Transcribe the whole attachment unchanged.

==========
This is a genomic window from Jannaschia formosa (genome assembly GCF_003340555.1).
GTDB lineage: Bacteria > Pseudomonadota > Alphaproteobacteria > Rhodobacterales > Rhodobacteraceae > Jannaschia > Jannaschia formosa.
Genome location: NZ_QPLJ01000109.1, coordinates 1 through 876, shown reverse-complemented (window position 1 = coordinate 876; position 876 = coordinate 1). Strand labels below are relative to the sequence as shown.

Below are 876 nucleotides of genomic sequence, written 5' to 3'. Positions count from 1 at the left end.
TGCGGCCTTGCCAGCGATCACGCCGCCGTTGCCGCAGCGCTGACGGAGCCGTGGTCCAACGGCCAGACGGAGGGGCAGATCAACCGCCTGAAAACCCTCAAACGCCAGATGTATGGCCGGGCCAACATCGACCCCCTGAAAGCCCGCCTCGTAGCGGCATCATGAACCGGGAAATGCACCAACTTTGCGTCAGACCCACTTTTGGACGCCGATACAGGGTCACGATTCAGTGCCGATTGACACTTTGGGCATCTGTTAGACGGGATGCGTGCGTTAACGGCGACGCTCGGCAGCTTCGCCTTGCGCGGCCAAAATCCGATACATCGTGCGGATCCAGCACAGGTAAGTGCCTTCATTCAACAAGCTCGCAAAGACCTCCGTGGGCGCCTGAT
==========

This is a genomic window from Jannaschia formosa (genome assembly GCF_003340555.1).
GTDB lineage: Bacteria > Pseudomonadota > Alphaproteobacteria > Rhodobacterales > Rhodobacteraceae > Jannaschia > Jannaschia formosa.
Genome location: NZ_QPLJ01000109.1, coordinates 1 through 876, shown reverse-complemented (window position 1 = coordinate 876; position 876 = coordinate 1). Strand labels below are relative to the sequence as shown.

Below are 876 nucleotides of genomic sequence, written 5' to 3'. Positions count from 1 at the left end.
TGCGGCCTTGCCAGCGATCACGCCGCCGTTGCCGCAGCGCTGACGGAGCCGTGGTCCAACGGCCAGACGGAGGGGCAGATCAACCGCCTGAAAACCCTCAAACGCCAGATGTATGGCCGGGCCAACATCGACCCCCTGAAAGCCCGCCTCGTAGCGGCATCATGAACCGGGAAATGCACCAACTTTGCGTCAGACCCACTTTTGGACGCCGATACAGGGTCACGATTCAGTGCCGATTGACACTTTGGGCATCTGTTAGACGGGATGCGTGCGTTAACGGCGACGCTCGGCAGCTTCGCCTTGCGCGGCCAAAATCCGATACATCGTGCGGATCCAGCACAGGTAAGTGCCTTCATTCAACAAGCTCGCAAAGACCTCCGTGGGCGCCTGAT